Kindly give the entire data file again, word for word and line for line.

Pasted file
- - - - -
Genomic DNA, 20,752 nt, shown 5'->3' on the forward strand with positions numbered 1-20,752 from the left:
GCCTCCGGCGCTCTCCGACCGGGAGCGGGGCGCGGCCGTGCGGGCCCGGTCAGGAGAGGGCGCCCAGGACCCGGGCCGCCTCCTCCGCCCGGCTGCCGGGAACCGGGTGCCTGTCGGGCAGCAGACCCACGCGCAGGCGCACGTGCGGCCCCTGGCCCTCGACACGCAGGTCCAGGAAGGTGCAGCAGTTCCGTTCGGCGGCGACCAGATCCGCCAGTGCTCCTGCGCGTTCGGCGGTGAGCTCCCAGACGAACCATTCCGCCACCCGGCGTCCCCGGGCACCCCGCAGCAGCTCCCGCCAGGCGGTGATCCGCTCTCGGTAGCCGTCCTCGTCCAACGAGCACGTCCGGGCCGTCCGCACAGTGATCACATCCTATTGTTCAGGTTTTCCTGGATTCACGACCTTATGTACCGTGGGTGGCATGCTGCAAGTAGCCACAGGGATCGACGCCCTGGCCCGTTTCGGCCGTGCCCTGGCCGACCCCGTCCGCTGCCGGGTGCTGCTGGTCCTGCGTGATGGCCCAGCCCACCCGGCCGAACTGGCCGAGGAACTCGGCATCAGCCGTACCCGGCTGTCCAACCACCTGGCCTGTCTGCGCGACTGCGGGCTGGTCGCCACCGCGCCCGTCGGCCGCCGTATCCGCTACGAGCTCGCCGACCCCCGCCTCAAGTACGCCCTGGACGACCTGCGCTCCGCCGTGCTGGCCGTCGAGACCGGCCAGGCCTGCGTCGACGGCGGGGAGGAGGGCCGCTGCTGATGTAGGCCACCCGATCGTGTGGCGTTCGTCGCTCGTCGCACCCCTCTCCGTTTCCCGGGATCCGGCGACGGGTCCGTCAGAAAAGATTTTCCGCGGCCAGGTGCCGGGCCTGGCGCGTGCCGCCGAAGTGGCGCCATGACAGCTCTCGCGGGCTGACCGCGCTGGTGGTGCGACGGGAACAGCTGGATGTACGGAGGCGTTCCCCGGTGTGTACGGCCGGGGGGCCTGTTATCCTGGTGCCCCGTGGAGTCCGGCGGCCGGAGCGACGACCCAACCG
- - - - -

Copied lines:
Genomic DNA, 20,752 nt, shown 5'->3' on the forward strand with positions numbered 1-20,752 from the left:
GCCTCCGGCGCTCTCCGACCGGGAGCGGGGCGCGGCCGTGCGGGCCCGGTCAGGAGAGGGCGCCCAGGACCCGGGCCGCCTCCTCCGCCCGGCTGCCGGGAACCGGGTGCCTGTCGGGCAGCAGACCCACGCGCAGGCGCACGTGCGGCCCCTGGCCCTCGACACGCAGGTCCAGGAAGGTGCAGCAGTTCCGTTCGGCGGCGACCAGATCCGCCAGTGCTCCTGCGCGTTCGGCGGTGAGCTCCCAGACGAACCATTCCGCCACCCGGCGTCCCCGGGCACCCCGCAGCAGCTCCCGCCAGGCGGTGATCCGCTCTCGGTAGCCGTCCTCGTCCAACGAGCACGTCCGGGCCGTCCGCACAGTGATCACATCCTATTGTTCAGGTTTTCCTGGATTCACGACCTTATGTACCGTGGGTGGCATGCTGCAAGTAGCCACAGGGATCGACGCCCTGGCCCGTTTCGGCCGTGCCCTGGCCGACCCCGTCCGCTGCCGGGTGCTGCTGGTCCTGCGTGATGGCCCAGCCCACCCGGCCGAACTGGCCGAGGAACTCGGCATCAGCCGTACCCGGCTGTCCAACCACCTGGCCTGTCTGCGCGACTGCGGGCTGGTCGCCACCGCGCCCGTCGGCCGCCGTATCCGCTACGAGCTCGCCGACCCCCGCCTCAAGTACGCCCTGGACGACCTGCGCTCCGCCGTGCTGGCCGTCGAGACCGGCCAGGCCTGCGTCGACGGCGGGGAGGAGGGCCGCTGCTGATGTAGGCCACCCGATCGTGTGGCGTTCGTCGCTCGTCGCACCCCTCTCCGTTTCCCGGGATCCGGCGACGGGTCCGTCAGAAAAGATTTTCCGCGGCCAGGTGCCGGGCCTGGCGCGTGCCGCCGAAGTGGCGCCATGACAGCTCTCGCGGGCTGACCGCGCTGGTGGTGCGACGGGAACAGCTGGATGTACGGAGGCGTTCCCCGGTGTGTACGGCCGGGGGGCCTGTTATCCTGGTGCCCCGTGGAGTCCGGCGGCCGGAGCGACGACCCAACCG